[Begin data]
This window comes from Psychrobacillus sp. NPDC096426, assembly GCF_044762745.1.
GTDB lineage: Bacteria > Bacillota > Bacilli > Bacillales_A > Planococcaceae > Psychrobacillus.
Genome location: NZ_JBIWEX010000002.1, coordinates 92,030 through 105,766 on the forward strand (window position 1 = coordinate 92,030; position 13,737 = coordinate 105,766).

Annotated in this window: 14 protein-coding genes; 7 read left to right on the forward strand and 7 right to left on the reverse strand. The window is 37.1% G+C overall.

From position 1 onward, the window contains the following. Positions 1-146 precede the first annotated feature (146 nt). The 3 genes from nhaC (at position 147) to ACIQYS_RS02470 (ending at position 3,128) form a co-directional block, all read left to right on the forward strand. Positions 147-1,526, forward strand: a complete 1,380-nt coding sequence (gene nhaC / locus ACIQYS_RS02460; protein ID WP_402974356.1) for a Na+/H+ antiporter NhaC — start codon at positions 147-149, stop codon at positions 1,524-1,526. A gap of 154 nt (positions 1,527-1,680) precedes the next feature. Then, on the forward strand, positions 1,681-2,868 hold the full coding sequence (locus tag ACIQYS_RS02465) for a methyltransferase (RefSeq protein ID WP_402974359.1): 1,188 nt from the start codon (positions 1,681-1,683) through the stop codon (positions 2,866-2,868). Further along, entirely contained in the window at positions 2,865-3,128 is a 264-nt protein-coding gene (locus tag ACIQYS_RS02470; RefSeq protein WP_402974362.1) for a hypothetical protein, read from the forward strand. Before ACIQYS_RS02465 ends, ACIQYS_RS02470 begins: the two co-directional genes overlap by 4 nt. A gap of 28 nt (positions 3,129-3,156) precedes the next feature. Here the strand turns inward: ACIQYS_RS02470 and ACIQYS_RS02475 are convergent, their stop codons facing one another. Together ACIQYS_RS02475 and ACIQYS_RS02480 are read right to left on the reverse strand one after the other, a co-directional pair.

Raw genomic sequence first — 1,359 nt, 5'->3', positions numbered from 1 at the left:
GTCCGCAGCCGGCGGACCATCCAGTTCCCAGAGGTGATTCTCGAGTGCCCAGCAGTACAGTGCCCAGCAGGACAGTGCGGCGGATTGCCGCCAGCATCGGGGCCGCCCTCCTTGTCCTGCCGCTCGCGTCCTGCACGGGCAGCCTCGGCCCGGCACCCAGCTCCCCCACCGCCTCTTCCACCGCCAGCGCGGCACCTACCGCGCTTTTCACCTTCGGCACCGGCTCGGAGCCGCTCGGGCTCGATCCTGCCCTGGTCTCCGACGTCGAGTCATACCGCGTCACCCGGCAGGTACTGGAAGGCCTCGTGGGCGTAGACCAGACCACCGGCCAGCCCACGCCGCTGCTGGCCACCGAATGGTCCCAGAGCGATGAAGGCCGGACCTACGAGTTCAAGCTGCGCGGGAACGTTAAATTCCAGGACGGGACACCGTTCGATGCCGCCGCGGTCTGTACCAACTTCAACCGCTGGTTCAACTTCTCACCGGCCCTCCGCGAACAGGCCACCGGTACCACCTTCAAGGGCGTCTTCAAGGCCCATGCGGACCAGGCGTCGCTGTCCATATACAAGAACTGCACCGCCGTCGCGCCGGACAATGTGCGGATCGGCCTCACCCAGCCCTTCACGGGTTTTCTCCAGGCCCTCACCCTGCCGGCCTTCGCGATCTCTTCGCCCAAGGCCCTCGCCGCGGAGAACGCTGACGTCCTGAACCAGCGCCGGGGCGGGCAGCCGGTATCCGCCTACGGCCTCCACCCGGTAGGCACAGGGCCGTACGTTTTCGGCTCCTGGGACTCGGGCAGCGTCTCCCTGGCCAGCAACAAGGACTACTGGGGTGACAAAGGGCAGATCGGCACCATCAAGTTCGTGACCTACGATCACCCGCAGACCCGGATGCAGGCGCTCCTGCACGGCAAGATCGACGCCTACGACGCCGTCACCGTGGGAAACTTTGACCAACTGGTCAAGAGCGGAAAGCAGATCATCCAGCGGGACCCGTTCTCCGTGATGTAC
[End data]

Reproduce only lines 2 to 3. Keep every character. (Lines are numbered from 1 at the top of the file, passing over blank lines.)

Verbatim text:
GTDB lineage: Bacteria > Bacillota > Bacilli > Bacillales_A > Planococcaceae > Psychrobacillus.
Genome location: NZ_JBIWEX010000002.1, coordinates 92,030 through 105,766 on the forward strand (window position 1 = coordinate 92,030; position 13,737 = coordinate 105,766).